MAILED: May 18, 2000
An assistant professor of curriculum and instruction at the University of Wisconsin-Eau Claire and two individuals from the Bloomer School District have been awarded $11,000 in funding through the UW System's Pilot PK-16 Initiative: Fellowship Program for Collaborative Research on Technology Uses in PK-12 Schools.
The grant money will be used for their project titled "Technology in Science: Evaluating Students' Thinking Skills/Content Knowledge."
The project is a collaborative research project between Dr. Mona Majdalani from UW-Eau Claire, Vicki Lyons, technology coordinator for the Bloomer School District, and Deb Houts, physics teacher at Bloomer High School. The trio will provide high school physics students with calculator-based laboratories, calculator-based rangers and computer software. The researchers then will assess the impact these tools have on the students' conceptual development of science and on their reasoning and communication skills.
"(Programs like this allow) faculty members to do research to further refine their scholarship and teaching duties," Majdalani said.
This grant program, which is in its first year, funds collaborative research projects that examine the impact of technology use in schools that offer prekindergarten through 12th grade education. This year, $44,000 was made available to researchers with a maximum grant of $11,000 per project the amount that Majdalani was allotted. A review panel consisting of representatives from PK-12 schools and UW institutions evaluated the proposals and made grant recommendations to the UW System senior vice president of academic affairs who then made the final decision.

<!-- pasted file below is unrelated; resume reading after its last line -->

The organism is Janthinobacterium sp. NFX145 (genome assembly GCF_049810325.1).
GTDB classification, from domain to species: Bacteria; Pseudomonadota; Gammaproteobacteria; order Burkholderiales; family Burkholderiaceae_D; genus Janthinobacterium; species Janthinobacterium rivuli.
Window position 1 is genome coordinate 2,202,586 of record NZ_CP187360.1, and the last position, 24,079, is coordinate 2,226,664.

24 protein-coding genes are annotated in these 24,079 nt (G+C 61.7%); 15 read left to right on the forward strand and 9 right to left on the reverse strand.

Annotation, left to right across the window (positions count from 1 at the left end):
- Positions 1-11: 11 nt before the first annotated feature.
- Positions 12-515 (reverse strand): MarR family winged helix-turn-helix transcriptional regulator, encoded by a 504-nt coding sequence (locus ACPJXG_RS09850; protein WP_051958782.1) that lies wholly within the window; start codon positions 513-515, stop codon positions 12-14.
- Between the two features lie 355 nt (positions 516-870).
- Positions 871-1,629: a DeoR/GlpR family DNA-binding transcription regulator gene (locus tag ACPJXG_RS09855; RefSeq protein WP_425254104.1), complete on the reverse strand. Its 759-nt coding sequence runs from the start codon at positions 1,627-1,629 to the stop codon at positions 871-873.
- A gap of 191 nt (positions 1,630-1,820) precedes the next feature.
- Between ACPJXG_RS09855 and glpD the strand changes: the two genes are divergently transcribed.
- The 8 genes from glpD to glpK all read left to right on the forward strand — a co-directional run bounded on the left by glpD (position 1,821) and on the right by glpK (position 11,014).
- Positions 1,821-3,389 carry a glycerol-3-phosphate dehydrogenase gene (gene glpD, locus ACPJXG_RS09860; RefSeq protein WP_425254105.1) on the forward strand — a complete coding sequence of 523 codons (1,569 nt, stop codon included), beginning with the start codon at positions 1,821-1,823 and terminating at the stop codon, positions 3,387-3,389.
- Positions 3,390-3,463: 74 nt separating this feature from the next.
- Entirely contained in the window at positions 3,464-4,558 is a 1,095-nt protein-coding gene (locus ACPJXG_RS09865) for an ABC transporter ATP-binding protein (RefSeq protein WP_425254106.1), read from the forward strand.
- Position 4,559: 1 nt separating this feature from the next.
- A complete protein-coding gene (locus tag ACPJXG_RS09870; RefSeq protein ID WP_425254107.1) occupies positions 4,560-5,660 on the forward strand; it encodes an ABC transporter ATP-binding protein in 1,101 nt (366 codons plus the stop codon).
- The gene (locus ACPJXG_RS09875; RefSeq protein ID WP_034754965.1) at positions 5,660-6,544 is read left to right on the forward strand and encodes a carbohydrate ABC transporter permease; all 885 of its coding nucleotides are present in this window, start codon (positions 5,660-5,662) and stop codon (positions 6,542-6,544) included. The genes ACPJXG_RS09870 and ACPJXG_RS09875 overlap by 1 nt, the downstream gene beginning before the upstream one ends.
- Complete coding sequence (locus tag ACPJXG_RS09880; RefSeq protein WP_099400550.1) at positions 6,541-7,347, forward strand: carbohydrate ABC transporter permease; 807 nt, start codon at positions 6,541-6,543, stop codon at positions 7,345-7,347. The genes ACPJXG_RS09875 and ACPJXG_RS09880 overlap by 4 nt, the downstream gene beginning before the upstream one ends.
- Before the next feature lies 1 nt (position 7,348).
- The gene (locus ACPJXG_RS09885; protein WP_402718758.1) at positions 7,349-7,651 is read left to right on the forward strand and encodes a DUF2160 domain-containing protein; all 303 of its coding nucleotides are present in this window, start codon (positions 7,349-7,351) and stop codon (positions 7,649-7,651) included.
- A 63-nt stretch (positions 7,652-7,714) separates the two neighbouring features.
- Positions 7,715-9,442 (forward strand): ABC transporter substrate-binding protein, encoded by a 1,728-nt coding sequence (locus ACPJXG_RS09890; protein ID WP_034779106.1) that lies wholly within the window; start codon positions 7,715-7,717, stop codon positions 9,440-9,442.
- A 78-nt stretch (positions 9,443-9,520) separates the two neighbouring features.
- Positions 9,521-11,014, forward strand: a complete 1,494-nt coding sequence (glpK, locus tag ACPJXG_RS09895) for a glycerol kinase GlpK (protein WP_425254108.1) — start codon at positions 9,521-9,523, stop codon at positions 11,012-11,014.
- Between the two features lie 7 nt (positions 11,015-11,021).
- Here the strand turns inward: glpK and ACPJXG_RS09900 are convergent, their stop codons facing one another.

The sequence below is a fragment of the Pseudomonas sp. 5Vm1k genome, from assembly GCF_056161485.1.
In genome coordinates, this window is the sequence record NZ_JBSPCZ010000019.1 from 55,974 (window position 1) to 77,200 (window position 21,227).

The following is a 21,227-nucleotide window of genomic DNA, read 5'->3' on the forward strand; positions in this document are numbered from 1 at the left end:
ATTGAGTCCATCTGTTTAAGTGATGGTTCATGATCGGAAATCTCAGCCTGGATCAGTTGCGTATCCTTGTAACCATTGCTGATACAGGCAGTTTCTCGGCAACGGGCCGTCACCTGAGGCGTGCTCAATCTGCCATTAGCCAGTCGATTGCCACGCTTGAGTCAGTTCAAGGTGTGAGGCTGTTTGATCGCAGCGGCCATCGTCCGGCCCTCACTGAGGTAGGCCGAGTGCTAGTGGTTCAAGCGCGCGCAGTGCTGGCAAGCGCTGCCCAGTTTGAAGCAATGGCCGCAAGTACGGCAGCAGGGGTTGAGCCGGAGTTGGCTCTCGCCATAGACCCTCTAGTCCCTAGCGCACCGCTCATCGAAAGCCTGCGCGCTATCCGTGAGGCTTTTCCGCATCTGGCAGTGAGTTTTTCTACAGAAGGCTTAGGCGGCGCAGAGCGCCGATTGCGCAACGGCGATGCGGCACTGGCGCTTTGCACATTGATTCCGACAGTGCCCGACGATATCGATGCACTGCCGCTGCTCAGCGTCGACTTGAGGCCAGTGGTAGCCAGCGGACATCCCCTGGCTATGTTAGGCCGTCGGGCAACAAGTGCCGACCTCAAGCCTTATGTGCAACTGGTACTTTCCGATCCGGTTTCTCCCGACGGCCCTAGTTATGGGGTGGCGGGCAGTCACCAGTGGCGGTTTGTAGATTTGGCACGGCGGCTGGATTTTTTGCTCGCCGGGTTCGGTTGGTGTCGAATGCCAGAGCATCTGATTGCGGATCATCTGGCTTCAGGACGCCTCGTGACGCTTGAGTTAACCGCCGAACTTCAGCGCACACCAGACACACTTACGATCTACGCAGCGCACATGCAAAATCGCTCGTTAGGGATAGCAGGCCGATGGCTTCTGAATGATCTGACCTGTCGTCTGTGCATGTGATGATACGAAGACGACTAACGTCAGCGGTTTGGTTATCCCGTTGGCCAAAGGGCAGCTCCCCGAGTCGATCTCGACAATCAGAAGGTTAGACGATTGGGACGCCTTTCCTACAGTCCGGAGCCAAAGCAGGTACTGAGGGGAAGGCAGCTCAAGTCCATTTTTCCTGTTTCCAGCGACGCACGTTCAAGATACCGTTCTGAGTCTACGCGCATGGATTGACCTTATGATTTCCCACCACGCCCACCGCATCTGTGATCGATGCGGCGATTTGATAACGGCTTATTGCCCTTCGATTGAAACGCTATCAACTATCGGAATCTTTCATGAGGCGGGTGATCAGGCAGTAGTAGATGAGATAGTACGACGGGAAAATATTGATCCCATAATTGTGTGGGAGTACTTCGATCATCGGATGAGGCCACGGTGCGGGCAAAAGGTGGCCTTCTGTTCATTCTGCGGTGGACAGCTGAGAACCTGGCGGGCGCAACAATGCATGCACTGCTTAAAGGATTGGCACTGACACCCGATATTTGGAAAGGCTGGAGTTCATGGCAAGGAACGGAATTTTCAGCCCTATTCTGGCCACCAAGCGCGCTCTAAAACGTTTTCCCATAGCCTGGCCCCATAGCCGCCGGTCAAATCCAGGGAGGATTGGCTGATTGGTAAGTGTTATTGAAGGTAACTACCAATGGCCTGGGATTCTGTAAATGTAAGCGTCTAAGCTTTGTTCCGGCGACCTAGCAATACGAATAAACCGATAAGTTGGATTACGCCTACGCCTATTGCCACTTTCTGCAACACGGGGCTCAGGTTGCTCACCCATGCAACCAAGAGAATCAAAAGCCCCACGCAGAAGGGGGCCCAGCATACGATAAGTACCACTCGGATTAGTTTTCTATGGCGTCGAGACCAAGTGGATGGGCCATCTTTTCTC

The grant money will be used to pay for research time, which includes data collection, evaluation, analysis and syntheses for all three researchers. Money also will be used to cover travel costs for a conference presentation, consultation fees, services and supplies.
Majdalani is excited about the project because it integrates technology into the curriculum and involves collaboration between K-12 educators and UW faculty.
"(The project) will help us enhance our ability to bring technology into the teaching and learning process," Majdalani said. "It helps develop communication and links to the community surrounding our campus."
Majdalani said planning and test development will begin this summer, and data collection will begin in the fall. Analysis and synthesis will take place later in the school year and a conference presentation will be held next spring.
Janice B. Wisner
UW-Eau Claire News Bureau
Updated: May 18, 2000